4 answers

How does one become an expert in their field of work? (Maybe provide specific tips!)

Asked

As college students, we recognize that we must be distinguishable in our field, but many of us, especially those who are first-generation college students, are unsure of how to do so. Please expand on what individuals can do to become more experienced other than doing internships and working in their field of choice! #career #mathematics #careers #expert #first-generation

4 answers

Mike’s Answer

Updated Austin, Texas

Every field is a little bit different, but here are a few things that I've done in the past that have been helpful. If I had to boil it down - and this may seem obvious - but study the field as intensely as you can; and surround yourself with people in that profession. Most of all...be patient and enjoy the experience along the way. Becoming an expert in any field can take years of hard work. Good luck!

Unless you are majoring in a very specific degree - make sure you learn as much about the field as possible before looking for jobs. I know that can be a challenge when you already have a full school schedule. But the more you know, the more you'll stand out from your peers and the less you'll be surprised by the expectations or job requirements once you start.

Leverage your network. If you know people in the field already - they can be your best asset. Make sure they know your interest (don't assume). Talk to those people and find out specifically the steps they took that made them successful. If you can have one of them serve as a mentor - even better. If you don't already have a network in the field - things like alumni associations, local professional organizations (specific to that field), or LinkedIn groups can all be a great starting point.

And when you do look for a job - Be willing to start at the bottom and work your way up. Look for companies that inspire you - even if the first role is not exactly aligned with your dream job. You'll be surrounded by people that are where you want to be and you'll see how they work first hand. Take on extra projects and assignments as often as possible. That's the path I followed and it's resulted in a great career working with people I enjoy and admire.

Updated
Thank you for the helpful advice!

Paul A’s Answer

Updated Yorba Linda, California

Hi Shakuan Mike offered you some good advice. I've personally have owned and read 100's and 100's, listened to many tapes and CD's of book on Leadership, Sales, Making money, attended a number of extreme!y intense personal growth workshops (at least 12), certified by 3 sales training organizations as a sales trainer, been in therapy for 4 years, completed a 3 year Coach Training program, have given 100's of hours of talks to business classes through out California High Schools, I am constantly watching experts you will find at u tube like Robert Kiyosaki "new rules of money" , Kyle Cease and Mike Dooley, etc; who offer a different perspective then maybe you received in school. The 20th Century mindset for careers and jobs is different then what will work in the 21st Century. Maybe the question you want to discover the answer for is What "lights my fire and turns my lights on" Read "Make The Impossible Possible" by William Strickland . "Pour Your Heart Into It: How Starbucks Built a Company One Cup at a Tim." A paperback by Howard Schultz is an interesting Bibliography. My point is study experts in your fields of interest by googling them, check them out on u tube. I offered some of my journey yet left a ton of stuff off. Be open, keep exploring and remember the words to the song Row Row Row Your Boat. The best! Paul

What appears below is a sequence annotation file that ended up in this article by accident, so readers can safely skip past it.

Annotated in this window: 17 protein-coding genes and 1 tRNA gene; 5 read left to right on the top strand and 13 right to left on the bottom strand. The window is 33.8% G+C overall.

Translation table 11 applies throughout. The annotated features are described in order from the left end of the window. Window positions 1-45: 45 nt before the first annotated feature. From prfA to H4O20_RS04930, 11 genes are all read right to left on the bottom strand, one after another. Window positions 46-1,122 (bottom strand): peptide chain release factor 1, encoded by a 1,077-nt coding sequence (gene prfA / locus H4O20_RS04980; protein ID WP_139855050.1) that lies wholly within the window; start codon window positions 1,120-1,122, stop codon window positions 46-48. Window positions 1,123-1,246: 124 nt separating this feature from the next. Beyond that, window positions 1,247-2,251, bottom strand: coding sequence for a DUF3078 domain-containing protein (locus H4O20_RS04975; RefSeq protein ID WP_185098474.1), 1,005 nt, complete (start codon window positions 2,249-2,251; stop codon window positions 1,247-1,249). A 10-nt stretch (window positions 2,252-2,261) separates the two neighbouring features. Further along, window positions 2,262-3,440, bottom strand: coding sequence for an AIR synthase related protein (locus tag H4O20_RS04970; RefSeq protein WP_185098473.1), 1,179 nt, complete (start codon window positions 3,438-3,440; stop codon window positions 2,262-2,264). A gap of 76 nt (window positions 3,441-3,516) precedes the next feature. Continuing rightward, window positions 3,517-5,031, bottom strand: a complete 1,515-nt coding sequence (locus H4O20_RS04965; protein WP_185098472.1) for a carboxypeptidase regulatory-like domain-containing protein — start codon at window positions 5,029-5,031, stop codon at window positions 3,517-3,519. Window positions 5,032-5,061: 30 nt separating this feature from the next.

Updated
Thank you for the helpful advice!

Wayne’s Answer

Updated Cincinnati, Ohio

Great advice so far regarding this question. I would add one or two suggestions. First, don't expect to be an expert in your field overnight (or upon graduation). As stated previously, that comes with time and experience. So how do you get the experience? Follow the advice above, as well as don't be afraid to do the job that no one else seems to want to do. Volunteer to take on that task even if you know absolutely nothing about it. You will learn more about the organization by having to reach out for help, more about the process because you will have to research it, and you will gain respect from those who understand how difficult the task is and that you were willing to take it on. I have found that those who take on those tasks often know more about the subject/operation/process than those who didn't dive in that deep. Change is inevitable so don't be afraid to change your direction if you discover something you like better. Be a life-long learner. As a life-long learner, there are countless opportunities to explore and experience. Good luck!

Updated
Thank you for the helpful advice!

Jon’s Answer

Updated Norwich, England, United Kingdom

I worked in IT for three years with no prior experience. The two things that helped me break into the industry were:

Experience from doing bits from hobbies (eg learning different web code)

Interest in the subject material - which lead to the hobbies and then job :)

Do what you like, but also like what you do!